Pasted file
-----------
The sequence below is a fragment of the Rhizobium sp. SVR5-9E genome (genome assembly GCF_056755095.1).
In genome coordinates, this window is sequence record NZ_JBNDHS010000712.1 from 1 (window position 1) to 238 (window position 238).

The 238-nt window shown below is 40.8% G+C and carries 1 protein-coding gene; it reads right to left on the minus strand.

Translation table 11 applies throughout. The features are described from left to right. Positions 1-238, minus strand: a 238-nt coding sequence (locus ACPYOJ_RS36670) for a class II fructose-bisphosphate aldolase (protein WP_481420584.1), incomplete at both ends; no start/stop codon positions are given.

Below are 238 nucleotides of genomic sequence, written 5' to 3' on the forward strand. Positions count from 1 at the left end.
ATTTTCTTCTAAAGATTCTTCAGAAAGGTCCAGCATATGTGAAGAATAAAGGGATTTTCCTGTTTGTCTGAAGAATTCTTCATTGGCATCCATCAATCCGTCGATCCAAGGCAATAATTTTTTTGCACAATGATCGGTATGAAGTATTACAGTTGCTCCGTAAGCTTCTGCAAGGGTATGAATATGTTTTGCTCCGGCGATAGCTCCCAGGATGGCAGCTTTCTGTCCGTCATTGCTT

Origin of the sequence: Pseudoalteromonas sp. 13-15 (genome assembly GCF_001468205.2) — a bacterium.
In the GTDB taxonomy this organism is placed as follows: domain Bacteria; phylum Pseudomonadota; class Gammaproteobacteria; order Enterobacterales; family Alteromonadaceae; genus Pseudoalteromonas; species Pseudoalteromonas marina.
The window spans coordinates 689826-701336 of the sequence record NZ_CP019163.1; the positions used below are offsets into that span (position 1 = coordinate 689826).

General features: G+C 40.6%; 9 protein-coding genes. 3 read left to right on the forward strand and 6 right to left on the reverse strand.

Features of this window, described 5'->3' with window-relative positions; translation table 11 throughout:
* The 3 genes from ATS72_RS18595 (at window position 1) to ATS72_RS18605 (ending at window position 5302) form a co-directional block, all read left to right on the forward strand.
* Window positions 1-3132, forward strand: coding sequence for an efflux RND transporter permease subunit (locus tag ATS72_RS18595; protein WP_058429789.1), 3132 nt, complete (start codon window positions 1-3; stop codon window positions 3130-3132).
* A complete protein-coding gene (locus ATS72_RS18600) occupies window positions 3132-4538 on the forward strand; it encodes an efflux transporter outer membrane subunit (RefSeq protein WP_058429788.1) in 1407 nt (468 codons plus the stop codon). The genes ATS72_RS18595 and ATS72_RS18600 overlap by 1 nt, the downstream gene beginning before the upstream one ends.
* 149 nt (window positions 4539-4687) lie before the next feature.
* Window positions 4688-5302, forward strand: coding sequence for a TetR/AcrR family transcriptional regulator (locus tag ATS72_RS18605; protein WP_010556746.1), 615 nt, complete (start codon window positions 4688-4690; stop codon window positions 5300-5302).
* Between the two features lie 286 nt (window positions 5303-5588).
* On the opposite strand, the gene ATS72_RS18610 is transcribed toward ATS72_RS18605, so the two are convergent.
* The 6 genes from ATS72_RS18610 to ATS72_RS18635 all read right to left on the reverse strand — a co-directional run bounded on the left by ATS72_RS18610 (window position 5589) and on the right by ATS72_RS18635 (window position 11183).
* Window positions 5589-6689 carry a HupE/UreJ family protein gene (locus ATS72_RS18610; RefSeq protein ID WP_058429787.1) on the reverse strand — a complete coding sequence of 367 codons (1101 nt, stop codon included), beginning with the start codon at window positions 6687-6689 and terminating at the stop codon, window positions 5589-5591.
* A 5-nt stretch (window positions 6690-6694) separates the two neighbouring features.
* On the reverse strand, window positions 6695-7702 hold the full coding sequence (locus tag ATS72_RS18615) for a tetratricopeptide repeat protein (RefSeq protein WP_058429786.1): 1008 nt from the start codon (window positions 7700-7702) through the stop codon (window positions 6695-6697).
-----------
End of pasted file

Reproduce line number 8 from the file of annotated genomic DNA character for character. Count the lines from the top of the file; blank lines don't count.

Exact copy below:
In the GTDB taxonomy this organism is placed as follows: domain Bacteria; phylum Pseudomonadota; class Gammaproteobacteria; order Enterobacterales; family Alteromonadaceae; genus Pseudoalteromonas; species Pseudoalteromonas marina.